This mental concession did not prevent his fixing upon Alice, when she
returned to the room, a glance of obvious disapproval.

"Theron," she broke forth, to anticipate his reproach, "I did it for the
best. The Pierces would have got her if I hadn't cut in. I thought it
would help to have her on our side. And, besides, I like her. She's the
first sister I've seen since we've been in this hole that's had a kind
word for me--or--or sympathized with me! And--and--if you're going to be
offended--I shall cry!"

There were real tears on her lashes, ready to make good the threat.
"Oh, I guess I wouldn't," said Theron, with an approach to his old,
half-playful manner. "If you like her, that's the chief thing."

Alice shook her tear-drops away. "No," she replied, with a wistful
smile; "the chief thing is to have her like you. She's as smart as a
steel trap--that woman is--and if she took the notion, I believe she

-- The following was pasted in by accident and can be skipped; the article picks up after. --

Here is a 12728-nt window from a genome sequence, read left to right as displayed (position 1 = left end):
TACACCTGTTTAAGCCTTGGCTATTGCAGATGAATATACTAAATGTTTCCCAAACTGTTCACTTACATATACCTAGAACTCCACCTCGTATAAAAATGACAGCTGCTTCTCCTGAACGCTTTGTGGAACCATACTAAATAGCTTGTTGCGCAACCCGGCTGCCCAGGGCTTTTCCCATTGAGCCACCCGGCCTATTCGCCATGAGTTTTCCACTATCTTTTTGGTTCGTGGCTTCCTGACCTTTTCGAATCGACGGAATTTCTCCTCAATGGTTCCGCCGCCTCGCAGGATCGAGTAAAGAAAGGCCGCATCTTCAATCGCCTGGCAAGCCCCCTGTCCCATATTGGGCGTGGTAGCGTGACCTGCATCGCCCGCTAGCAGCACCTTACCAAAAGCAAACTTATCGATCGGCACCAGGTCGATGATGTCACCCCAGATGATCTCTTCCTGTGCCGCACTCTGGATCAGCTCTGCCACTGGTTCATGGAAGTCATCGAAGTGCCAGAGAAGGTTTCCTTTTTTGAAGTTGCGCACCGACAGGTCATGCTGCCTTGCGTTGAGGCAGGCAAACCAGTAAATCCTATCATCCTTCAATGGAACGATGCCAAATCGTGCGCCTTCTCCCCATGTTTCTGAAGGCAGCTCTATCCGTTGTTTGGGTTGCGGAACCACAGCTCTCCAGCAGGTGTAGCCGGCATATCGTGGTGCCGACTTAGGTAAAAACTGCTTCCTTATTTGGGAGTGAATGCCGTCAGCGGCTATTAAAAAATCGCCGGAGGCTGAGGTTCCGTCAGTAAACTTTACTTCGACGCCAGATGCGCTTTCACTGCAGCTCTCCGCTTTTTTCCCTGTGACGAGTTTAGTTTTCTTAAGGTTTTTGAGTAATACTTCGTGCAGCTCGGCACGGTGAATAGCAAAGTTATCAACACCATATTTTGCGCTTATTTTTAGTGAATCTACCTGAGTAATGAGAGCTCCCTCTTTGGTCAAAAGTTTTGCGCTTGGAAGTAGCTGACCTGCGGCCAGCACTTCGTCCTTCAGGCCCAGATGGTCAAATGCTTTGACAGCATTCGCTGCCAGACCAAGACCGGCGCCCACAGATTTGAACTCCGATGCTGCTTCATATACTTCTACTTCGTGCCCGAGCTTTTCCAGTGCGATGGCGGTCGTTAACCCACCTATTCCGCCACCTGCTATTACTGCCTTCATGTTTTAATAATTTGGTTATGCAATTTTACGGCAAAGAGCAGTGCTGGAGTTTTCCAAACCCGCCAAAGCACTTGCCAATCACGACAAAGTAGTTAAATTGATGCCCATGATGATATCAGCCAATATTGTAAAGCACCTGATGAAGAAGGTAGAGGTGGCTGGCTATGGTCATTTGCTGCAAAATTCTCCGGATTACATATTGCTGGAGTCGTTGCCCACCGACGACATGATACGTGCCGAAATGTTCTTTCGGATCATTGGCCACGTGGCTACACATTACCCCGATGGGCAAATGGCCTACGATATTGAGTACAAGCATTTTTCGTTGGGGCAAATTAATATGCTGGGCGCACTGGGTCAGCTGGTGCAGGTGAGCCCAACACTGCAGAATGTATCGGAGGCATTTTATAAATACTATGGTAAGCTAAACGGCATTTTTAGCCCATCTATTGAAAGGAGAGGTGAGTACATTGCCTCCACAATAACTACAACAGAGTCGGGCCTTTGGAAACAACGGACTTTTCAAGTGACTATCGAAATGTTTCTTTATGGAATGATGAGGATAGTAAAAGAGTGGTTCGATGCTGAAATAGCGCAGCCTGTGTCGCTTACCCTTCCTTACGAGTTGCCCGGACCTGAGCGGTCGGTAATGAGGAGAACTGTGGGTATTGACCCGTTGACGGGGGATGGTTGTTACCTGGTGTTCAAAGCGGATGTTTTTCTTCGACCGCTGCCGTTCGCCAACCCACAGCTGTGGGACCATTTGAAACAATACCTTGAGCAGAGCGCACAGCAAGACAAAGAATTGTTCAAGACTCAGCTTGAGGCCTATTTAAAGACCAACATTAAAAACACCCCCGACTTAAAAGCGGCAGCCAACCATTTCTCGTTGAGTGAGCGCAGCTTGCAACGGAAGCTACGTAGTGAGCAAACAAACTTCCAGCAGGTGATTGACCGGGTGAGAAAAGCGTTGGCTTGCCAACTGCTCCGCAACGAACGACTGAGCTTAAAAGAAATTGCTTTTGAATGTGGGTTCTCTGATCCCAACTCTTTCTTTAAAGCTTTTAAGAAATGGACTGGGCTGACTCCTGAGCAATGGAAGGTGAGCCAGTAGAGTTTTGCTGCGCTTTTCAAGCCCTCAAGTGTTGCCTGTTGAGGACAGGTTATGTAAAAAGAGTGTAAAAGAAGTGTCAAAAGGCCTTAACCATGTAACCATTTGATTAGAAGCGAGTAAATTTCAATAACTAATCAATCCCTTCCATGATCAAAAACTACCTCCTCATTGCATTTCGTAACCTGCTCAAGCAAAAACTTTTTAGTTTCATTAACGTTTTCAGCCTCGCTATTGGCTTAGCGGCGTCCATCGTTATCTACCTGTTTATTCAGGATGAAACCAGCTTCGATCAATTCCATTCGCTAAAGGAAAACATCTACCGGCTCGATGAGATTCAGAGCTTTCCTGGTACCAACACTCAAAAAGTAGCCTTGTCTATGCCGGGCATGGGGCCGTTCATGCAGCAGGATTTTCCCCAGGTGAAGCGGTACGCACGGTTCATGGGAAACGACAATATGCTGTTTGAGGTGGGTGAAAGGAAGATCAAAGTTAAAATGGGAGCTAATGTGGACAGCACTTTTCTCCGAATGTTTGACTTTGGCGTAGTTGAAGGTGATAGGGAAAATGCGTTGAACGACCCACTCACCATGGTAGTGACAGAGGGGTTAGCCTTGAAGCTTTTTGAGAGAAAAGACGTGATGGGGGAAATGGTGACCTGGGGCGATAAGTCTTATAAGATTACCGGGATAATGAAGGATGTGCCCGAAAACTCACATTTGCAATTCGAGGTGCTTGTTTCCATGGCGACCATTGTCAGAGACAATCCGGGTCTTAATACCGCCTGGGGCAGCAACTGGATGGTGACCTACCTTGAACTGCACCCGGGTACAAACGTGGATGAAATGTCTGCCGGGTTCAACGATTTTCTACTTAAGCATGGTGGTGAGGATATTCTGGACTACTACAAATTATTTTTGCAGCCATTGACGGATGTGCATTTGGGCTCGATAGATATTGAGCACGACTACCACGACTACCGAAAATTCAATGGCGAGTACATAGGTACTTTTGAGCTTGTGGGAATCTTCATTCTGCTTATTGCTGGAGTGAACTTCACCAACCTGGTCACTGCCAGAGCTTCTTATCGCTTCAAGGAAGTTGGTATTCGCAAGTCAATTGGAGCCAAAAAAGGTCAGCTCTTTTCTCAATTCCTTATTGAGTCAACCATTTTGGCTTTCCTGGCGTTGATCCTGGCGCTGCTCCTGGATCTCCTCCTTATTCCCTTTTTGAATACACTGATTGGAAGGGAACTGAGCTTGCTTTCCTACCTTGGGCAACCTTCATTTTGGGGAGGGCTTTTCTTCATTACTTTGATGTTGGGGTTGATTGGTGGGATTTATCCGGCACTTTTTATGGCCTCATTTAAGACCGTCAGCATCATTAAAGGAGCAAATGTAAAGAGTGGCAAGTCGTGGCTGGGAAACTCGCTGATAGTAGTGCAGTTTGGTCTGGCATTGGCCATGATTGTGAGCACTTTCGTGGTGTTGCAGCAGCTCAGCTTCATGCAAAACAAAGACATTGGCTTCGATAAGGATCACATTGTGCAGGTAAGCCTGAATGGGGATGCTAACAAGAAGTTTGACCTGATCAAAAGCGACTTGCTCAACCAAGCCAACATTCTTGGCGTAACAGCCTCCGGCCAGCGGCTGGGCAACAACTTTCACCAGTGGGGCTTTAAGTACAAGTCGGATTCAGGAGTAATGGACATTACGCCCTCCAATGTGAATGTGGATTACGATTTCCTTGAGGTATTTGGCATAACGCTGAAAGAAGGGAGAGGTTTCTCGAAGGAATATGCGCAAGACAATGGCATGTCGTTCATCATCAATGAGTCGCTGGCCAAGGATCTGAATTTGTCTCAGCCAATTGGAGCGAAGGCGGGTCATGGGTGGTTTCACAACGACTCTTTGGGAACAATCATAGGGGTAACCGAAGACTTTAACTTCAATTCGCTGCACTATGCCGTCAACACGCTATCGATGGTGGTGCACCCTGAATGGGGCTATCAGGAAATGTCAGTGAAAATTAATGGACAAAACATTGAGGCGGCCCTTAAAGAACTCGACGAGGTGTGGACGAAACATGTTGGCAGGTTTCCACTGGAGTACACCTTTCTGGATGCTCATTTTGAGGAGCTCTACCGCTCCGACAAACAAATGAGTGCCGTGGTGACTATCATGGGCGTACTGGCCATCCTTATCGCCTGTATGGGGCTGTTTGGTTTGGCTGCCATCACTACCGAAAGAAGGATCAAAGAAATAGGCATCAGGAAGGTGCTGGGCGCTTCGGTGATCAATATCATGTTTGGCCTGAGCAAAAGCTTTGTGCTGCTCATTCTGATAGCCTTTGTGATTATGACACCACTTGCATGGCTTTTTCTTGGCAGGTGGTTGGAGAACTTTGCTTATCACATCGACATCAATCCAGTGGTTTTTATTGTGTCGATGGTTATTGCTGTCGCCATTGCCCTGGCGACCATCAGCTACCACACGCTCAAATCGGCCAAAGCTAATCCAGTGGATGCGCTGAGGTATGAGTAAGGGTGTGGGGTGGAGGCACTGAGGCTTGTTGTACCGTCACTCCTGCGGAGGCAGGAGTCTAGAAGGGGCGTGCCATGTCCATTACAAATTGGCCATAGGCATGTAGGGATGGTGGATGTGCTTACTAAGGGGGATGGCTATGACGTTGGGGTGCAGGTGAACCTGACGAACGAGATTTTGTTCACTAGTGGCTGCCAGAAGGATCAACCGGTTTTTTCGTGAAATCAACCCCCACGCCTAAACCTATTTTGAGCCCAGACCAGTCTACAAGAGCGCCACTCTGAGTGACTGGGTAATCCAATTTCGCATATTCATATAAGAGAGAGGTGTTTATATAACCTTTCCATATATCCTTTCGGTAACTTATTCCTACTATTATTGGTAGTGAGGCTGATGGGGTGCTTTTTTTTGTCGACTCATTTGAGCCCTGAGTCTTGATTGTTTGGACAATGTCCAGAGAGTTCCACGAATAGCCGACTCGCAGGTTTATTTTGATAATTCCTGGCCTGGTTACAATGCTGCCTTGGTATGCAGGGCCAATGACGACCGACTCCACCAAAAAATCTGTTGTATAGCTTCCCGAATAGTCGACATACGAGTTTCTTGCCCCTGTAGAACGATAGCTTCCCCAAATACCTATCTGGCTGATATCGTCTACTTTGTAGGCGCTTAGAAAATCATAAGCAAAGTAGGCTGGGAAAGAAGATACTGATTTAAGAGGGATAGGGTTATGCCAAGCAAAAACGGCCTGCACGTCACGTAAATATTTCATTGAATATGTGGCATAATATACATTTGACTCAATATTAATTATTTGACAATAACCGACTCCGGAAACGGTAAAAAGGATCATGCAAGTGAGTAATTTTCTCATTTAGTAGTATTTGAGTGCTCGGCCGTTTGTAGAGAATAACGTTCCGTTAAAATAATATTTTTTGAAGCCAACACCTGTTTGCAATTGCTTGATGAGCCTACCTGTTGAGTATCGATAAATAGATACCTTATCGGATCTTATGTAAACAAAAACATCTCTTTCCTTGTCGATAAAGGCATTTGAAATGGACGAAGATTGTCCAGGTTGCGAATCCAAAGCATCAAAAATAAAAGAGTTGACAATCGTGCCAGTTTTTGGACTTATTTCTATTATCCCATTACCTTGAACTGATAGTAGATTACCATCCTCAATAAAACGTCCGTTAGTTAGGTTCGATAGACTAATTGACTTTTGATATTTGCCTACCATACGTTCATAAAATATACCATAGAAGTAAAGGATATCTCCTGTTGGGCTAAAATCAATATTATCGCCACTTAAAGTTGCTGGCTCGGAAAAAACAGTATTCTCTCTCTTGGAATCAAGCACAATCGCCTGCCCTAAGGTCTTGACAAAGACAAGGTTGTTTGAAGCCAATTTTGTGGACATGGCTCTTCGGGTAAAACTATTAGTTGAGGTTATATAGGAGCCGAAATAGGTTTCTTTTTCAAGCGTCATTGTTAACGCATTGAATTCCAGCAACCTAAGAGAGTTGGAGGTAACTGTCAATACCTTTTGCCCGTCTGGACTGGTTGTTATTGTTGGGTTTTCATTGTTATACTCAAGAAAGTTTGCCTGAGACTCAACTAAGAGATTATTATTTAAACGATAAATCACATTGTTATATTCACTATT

could help get us a better place."



CHAPTER XIV


The ensuing week went by with a buzz and whirl, circling about Theron
Ware's dizzy consciousness like some huge, impalpable teetotum sent
spinning under Sister Soulsby's resolute hands. Whenever his vagrant
memory recurred to it, in after months, he began by marvelling, and
ended with a shudder of repulsion.

It was a week crowded with events, which seemed to him to shoot past
so swiftly that in effect they came all of a heap. He never essayed the
task, in retrospect, of arranging them in their order of sequence. They
had, however, a definite and interdependent chronology which it is worth
the while to trace.

Mrs. Soulsby brought her trunk round to the parsonage bright and early